Further, the limited pool of images resulting from my self-imposed, arbitrary restrictions rendered fitting the images to the lyrics of “In My Secret Life” what medical researchers like to call a “non-trivial” challenge. A comprehensive grasp of the correlations between the song’s conceits and the video’s illustrations of those ideas requires either an intimate knowledge of our family’s history as well as my memories and mental processes or a looseness of associations at a near psychotic level. As an alternative, I recommend replacing an insistence on a rigorous synchronization of visual and auditory concepts with a less exacting two-part generic strategy that I’ve repeatedly found useful:5
- Show up
- See what happens
Besides, Leonard Cohen’s own comments on “In My Secret Life” indicate the inevitability of flawed rationality:
We all have a sense of a truth. The truth can be the most intimate conversation with one’s heart about its desire and appetite. And when this conversation appears, it comes very close to the truth and a feeling of authenticity. But I don’t imagine to have a metaphysic system without contradictions, and I don’t think this is the poet’s nor the songwriter’s duty. In one of the songs I start by saying: ‘I smile when I’m angry. / I cheat and I lie. / I do what I have to do / to get by. / But I know what is wrong. / And I know what is right. / And I’d die for the truth / In My Secret Life.’ To be understood in the way that you can deceive everybody but yourself. This is the truth viewed in a simple, pragmatic and ordinary way, but it isn’t the great truth of our existence. I can’t control that.”6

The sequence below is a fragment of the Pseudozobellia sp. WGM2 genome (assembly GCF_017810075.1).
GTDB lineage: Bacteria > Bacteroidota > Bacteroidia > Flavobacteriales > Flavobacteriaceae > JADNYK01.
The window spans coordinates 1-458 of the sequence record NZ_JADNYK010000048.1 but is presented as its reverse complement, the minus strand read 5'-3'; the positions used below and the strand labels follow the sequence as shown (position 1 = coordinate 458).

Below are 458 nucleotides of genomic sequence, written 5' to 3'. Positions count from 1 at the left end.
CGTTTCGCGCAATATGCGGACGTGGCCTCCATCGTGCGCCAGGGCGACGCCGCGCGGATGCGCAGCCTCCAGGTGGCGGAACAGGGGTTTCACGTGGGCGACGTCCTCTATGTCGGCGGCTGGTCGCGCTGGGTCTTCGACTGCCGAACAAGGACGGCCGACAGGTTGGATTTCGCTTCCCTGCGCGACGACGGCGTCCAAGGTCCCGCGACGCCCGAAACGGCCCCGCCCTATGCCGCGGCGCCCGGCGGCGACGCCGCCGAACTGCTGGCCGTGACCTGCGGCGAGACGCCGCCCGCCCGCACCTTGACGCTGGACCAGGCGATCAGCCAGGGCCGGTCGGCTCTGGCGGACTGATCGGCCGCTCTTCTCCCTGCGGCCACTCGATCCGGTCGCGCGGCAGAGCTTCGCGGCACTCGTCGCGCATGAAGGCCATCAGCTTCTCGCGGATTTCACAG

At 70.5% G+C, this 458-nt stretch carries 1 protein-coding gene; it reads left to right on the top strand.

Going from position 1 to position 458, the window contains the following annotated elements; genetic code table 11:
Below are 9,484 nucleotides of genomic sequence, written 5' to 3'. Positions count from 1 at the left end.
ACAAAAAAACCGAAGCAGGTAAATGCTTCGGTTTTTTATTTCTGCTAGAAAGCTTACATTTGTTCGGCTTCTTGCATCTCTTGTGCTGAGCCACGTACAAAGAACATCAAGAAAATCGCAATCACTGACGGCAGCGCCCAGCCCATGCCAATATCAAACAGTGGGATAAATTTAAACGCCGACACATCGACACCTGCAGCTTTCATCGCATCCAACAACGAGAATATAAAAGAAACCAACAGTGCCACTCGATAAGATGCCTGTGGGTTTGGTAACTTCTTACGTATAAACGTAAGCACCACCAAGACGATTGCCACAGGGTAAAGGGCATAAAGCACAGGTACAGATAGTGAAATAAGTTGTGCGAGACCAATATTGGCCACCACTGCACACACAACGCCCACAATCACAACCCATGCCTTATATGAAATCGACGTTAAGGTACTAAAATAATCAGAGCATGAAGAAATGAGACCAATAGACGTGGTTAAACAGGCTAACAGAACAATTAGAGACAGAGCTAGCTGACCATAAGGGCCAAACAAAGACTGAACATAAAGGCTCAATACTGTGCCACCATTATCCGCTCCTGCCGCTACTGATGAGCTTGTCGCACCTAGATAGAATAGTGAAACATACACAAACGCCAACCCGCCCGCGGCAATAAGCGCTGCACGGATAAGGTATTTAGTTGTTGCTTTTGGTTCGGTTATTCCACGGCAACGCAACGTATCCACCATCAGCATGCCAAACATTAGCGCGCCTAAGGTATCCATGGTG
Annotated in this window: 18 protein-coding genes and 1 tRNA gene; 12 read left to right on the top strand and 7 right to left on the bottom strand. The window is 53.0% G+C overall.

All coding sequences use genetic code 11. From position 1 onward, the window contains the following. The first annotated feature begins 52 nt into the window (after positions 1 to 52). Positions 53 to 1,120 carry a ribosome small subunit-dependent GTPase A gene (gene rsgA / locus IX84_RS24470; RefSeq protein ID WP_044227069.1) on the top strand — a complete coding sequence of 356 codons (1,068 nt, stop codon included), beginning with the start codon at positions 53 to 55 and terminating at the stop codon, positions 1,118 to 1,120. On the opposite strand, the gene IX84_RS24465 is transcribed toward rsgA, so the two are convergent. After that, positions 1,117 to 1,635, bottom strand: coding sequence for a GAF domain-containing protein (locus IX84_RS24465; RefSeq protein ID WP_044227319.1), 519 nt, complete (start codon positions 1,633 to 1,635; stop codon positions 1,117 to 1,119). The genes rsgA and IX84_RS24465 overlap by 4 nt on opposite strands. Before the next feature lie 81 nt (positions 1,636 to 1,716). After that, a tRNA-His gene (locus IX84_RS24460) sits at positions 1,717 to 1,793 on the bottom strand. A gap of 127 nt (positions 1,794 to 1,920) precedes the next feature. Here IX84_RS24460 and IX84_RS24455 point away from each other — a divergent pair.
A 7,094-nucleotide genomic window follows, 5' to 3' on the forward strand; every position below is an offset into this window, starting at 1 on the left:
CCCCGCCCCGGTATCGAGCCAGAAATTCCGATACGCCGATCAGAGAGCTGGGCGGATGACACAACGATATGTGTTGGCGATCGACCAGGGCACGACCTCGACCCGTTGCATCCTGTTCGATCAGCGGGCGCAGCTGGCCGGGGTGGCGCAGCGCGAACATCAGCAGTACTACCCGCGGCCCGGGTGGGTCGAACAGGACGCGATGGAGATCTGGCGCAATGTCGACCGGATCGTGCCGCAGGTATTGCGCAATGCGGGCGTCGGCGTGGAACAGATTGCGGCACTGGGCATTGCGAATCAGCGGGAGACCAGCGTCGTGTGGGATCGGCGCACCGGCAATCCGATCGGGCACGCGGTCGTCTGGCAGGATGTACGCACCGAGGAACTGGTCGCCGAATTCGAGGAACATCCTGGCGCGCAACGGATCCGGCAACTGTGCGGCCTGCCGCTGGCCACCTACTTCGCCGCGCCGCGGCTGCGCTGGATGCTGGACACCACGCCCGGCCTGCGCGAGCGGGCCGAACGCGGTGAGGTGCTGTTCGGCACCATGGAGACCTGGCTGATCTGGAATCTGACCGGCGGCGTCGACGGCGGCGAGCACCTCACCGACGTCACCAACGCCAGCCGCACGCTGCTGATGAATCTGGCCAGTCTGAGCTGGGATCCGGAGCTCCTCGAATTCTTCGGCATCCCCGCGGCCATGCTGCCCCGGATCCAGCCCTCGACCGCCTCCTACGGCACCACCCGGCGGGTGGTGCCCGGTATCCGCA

In any case, the resulting video provided previously unrealized insights and evoked significant feelings for me. Perhaps it can offer something to others as well._____________________
- A Light-Hearted Apocalypse by Tim de Lisle. The Independent, 12 October 1997 [↩]
- For the location of the various content about or by Julie, see Julie FAQ. [↩]
- See Leonard Cohen Gent Concerts – Sights & Sounds [↩]
- These include, of course, photos of Julie, Da Boyz, and me but also, less obviously, photos such as the opening shot of fog layering over the lawn and farmland around our home. [↩]
- While I’ve faithfully executed this strategy throughout my adult life, I first heard it articulated on Season 1, Episode 22 of Sports Night, the brilliant comedy which ran on ABC from 1998 to 2000. In the dialogue between the Casey and Dan, the sportscasters, the plan was attributed to Napoleon:
Casey: Technically, I have a plan.
Dan: What’s the plan?
Casey: It’s Napoleon’s plan.
Dan: Who’s Napoleon?
Casey: A 19th century French emperor.
Dan: You’re cracking wise with me now?
Casey: He had a two-part plan.
Dan: What was it?
Casey: First we show up, then we see what happens.
Dan: That was his plan?
Dan: Against the Russian army?
Dan: First we show up, then we see what happens.
Dan: Almost hard to believe he lost. [↩]
- Leonard Cohen Gave Me 200 Franc by Martin Oestergaard. Euroman, September 2001 [↩]